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Sons and Fathers

By Rabbi Jonathan Tawil
November 27, 2019

A Rabbi said to a precocious six-year-old boy, “So, you tell me that your mother says your prayers for you each night. That’s very commendable. What does she actually say?”

The little boy replied, “Thank G-d he’s in bed!”

Leading a life in the 21st century as a parent is never easy. We find ourselves working during the day to make the necessary income, and in the evenings to ensure a good upbringing of our children.

The secret is giving them over real time and personally investing in their education.

Our Parasha is called Toldot which means generations or offspring.

The Parasha opens: “And these are the offspring of Yitschak the son of Avraham – Avraham fathered Yitschak.”

As is well known, the title of a Parasha is taken from the first key word of each Parasha. Sometimes this is the very first word, but can occasionally be up to fourteen words later, as we find in Parashat Kedoshim.

Our Parasha commences with the words – “Ve’eleh Toldot Yitschak ben Avraham”.

Toldot is therefore a very apt name for the Parasha.

However there is a similar Parasha which also begins with the words Ve’eleh Toldot – that of Noach.

Yet there we find that the Parasha name is called Noach and here it is called Toldot.

Perhaps Noach should be called Toldot and Toldot should be called Yitschak, why the difference in titles?

Noach was a righteous man who was primarily interested in himself. Even though it took 120 years to build the ark, he was never able to change any of his generation or encourage them to repent. This was in contrast to Avraham who later was able to bring the masses under the worship of the One G-d.

Avraham was able to earn the name of an Av – forefather.

Three times a day we begin the most holy of our prayers with the famous words, “Blessed are you G-d, the G-d of Avraham, the G-d of Yitschak, and the G-d of Yaakov”.

The Gemara (Berachot 16b) teaches that only three individuals have the title ‘Avot’.

Rabenu Bechaye explains that the source for this comes from a Pasuk when Hashem introduces himself to Moshe at the burning bush as –“ The G-d of your fathers, the G-d of Avraham, The G-d of Yitschak and the G-d of Yaakov” (Shemot 3:15).

This was the way that G-d introduced Himself to Moshe and this, explains the Torah Temimah, is the reason we introduce our most holy prayers in this manner.

Avraham, through his life’s ten tough tests, was able to withstand and become the prodigy of a nation.

Yet there is even more behind the scenes.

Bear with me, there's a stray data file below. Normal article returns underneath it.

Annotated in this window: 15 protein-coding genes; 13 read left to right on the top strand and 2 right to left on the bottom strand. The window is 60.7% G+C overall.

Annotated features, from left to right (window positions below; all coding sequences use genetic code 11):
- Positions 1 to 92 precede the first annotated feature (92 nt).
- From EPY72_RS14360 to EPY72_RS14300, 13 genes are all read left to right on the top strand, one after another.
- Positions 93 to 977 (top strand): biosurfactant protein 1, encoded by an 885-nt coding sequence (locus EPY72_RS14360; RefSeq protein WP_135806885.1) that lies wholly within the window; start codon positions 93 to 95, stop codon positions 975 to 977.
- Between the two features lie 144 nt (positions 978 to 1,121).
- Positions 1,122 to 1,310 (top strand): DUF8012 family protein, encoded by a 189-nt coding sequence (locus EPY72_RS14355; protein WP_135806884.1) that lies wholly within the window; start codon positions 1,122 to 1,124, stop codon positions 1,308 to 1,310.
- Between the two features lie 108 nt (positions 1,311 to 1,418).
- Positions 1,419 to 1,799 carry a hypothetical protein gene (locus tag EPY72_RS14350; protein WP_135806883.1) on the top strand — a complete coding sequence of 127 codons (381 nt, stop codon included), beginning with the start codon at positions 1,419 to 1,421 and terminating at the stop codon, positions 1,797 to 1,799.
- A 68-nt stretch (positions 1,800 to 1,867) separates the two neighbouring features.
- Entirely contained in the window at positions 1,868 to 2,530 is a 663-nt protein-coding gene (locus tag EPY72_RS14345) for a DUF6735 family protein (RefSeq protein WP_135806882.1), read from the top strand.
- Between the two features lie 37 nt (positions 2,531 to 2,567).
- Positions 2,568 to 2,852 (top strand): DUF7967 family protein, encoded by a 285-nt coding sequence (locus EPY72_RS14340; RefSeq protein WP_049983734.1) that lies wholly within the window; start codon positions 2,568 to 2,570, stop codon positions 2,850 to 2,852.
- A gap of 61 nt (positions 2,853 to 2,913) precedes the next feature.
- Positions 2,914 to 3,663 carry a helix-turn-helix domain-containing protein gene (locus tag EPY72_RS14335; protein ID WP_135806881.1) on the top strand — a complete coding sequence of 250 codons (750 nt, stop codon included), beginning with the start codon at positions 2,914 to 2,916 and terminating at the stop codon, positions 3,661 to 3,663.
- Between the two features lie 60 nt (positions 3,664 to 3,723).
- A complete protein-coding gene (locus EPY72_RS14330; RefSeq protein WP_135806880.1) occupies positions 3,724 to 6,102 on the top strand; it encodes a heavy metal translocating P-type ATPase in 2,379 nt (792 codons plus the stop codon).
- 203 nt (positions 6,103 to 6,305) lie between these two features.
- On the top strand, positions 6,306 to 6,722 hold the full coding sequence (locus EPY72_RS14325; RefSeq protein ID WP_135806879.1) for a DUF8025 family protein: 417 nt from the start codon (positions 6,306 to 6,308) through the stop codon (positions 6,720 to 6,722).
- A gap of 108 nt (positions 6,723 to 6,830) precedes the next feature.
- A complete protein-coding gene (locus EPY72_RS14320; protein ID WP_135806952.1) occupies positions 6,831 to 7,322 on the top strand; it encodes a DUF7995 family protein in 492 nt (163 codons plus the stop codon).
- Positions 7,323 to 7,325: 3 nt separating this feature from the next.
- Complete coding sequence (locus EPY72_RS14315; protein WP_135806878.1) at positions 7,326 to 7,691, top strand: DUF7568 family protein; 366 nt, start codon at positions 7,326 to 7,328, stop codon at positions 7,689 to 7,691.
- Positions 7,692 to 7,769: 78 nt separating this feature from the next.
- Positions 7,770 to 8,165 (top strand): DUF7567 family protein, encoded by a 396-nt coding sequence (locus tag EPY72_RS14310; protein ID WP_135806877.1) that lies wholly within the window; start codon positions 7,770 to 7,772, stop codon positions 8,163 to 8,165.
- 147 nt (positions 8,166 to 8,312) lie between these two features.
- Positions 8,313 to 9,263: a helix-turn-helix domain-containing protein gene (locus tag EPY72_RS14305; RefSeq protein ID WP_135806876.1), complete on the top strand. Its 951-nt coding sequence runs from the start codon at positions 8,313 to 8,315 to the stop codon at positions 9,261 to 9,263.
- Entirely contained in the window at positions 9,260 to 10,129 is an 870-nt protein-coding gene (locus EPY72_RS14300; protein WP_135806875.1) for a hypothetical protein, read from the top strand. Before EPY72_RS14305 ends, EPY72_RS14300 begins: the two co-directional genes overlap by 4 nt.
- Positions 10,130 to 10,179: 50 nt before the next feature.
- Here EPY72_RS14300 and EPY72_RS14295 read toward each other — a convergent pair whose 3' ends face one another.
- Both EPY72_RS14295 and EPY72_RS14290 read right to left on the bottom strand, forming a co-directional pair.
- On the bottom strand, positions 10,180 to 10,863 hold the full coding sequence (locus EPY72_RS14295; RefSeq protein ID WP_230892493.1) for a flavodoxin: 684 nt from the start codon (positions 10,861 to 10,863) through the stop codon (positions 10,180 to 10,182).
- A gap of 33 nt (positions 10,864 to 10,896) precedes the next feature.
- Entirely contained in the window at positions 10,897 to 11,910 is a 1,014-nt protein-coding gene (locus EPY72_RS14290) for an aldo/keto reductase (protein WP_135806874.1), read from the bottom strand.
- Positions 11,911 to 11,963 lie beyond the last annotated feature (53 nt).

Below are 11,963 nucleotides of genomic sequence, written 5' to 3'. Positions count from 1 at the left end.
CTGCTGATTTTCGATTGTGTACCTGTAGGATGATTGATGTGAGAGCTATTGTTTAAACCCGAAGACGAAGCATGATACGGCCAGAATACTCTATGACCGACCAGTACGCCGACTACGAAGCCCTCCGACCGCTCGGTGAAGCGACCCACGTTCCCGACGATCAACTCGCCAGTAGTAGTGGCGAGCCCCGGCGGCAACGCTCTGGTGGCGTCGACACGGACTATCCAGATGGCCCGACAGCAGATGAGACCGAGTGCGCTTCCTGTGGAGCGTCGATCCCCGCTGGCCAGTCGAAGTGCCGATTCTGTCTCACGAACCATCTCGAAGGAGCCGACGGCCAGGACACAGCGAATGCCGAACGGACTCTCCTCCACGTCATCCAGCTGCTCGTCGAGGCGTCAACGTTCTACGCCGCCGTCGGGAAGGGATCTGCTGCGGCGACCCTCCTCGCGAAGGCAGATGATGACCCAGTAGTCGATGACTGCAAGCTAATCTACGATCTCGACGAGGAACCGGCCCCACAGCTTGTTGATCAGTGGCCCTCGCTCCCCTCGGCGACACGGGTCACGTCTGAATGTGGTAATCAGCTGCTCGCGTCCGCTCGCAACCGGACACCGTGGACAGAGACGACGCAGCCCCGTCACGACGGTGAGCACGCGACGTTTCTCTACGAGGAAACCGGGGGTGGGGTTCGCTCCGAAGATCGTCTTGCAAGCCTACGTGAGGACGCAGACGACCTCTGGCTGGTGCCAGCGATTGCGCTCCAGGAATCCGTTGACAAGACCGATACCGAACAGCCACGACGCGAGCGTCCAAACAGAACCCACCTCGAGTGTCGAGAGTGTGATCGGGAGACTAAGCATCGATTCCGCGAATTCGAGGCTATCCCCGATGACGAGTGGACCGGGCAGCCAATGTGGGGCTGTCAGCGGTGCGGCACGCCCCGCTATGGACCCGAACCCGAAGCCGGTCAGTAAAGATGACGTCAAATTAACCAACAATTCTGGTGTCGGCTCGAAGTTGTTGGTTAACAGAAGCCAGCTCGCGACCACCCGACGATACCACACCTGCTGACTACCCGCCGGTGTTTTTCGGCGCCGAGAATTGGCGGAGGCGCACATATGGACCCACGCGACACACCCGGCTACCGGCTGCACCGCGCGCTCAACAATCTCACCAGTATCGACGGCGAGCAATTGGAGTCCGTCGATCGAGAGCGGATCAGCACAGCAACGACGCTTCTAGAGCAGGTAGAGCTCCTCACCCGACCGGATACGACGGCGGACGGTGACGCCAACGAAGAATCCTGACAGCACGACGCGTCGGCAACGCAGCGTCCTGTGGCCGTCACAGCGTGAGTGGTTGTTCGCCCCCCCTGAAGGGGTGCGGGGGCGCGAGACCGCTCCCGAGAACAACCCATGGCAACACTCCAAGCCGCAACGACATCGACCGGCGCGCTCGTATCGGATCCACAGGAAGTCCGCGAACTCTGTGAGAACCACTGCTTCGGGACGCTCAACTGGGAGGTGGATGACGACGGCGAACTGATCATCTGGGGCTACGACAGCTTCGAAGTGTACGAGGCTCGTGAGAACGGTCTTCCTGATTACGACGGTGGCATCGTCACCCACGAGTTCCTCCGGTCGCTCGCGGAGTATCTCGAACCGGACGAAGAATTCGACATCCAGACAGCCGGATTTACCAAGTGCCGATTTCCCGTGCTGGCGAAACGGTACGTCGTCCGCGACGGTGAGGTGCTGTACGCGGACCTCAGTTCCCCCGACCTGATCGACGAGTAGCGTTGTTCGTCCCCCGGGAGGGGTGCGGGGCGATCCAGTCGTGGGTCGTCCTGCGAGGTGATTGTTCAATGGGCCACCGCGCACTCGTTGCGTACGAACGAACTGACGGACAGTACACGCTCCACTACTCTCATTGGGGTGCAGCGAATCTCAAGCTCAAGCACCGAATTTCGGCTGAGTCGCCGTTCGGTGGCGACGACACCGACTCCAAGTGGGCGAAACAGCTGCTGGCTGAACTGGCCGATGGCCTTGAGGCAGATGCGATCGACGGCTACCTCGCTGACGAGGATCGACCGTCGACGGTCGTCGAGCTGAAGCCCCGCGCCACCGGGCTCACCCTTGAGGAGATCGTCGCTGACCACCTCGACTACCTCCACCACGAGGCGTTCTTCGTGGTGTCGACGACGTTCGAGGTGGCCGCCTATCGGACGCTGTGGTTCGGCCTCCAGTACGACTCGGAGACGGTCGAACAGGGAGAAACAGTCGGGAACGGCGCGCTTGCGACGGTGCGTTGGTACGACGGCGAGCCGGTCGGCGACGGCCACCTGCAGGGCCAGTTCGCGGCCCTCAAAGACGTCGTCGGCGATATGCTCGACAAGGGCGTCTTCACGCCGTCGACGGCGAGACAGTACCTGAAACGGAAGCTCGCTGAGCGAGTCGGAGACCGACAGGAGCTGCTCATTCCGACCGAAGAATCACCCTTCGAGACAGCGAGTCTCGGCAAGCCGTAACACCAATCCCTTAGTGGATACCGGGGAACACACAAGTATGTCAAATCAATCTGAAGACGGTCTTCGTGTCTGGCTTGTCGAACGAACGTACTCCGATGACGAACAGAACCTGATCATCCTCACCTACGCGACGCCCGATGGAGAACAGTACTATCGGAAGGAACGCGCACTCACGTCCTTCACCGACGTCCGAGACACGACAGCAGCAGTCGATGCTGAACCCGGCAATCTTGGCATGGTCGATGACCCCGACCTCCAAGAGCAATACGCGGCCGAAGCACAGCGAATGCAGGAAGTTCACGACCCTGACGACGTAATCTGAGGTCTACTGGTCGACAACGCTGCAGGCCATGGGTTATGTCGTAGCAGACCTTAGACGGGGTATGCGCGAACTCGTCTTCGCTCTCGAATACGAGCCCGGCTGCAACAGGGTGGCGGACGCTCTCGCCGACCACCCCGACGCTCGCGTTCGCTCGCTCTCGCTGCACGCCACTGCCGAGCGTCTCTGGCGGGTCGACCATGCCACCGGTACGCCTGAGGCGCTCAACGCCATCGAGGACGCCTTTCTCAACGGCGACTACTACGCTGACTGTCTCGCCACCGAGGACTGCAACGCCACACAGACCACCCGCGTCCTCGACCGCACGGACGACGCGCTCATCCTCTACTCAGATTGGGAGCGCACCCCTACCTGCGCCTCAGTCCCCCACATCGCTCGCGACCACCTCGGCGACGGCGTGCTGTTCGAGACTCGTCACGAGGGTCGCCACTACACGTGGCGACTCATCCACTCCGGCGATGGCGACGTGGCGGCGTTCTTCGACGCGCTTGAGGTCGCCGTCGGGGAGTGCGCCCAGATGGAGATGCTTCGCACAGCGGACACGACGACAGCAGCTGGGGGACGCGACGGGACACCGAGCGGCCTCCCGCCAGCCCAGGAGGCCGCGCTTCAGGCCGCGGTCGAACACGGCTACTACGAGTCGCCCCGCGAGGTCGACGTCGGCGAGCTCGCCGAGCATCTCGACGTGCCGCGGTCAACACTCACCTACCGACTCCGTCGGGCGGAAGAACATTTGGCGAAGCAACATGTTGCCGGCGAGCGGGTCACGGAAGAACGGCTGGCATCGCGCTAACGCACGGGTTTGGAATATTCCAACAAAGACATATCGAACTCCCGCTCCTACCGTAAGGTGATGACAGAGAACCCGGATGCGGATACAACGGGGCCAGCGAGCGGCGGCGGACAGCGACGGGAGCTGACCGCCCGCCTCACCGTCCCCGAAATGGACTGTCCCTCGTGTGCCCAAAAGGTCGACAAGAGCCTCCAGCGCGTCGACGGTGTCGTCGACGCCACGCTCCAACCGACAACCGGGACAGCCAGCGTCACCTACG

Many commentaries wonder why the Torah mentions that Avraham was the father of Yitschak, a fact that we surely know.

R’ Menachem Mendel Krochmal z”l (17th century Poland) offers the following explanation:

The Midrash Tanchuma teaches: Sometimes a son suffers degradation because of his father, as the righteous King Yoshiyahu suffered degradation because of his father, the wicked King Amon (Melachim II chapters 21- 22).

Similarly the righteous King Chizkiyahu suffered degradation because of his father, the wicked King Achaz (Melachim II chapter 16).

On the other hand, a father sometimes suffers degradation because of his children, as the prophet Shmuel did because of his sons, and the Kohen Gadol Eli did because of his sons (see Shmuel I 8:3 and 2:22).

However, concludes the Midrash, neither Avraham nor Yitschak ever suffered degradation on account of the other. To the contrary, each one was made more distinguished because of his association with the other. Perhaps, writes R’ Krochmal, this is the message of our verse. Yitschak was proud to be Avraham’s son, and Avraham was proud to be Yitschak’s father.

We find similarly that Moshe and his father-in-law Yitro each took pride in his relationship with the other.

R’ Krochmal adds: It is the way of wise men and it is a sign of righteousness to always attribute one’s accomplishments to others. Avraham attributed his accomplishments to Yitschak, and Yitschak, to Avraham.

In married life Yitschak took on the same character. After many years of not being able to have children, the Torah relates that Yitschak would pray opposite his wife. The Pri Tsadik explains this to mean that he would pray to have children in her righteous merit and she would pray to have children in his righteous merit. Each one recognised the others virtues to an extent that their grandeur and achievements in life were down to the other.

When there is such respect in a father and son or husband and wife relationship, then we have the necessary ingredients for continuity.

We can now understand why our Parasha which deals with Yitschak and his offspring is called Toldot.

Noach lived in a tough generation but was self focused. His offspring was himself and that Parasha is named after him.

But as far as Yitschak was concerned it was the Toldot – generations that mattered.

The lesson is profound; ultimately what matters most is not the extent to which our name is in print, but rather how successful we are in guaranteeing the continuity of our faith.

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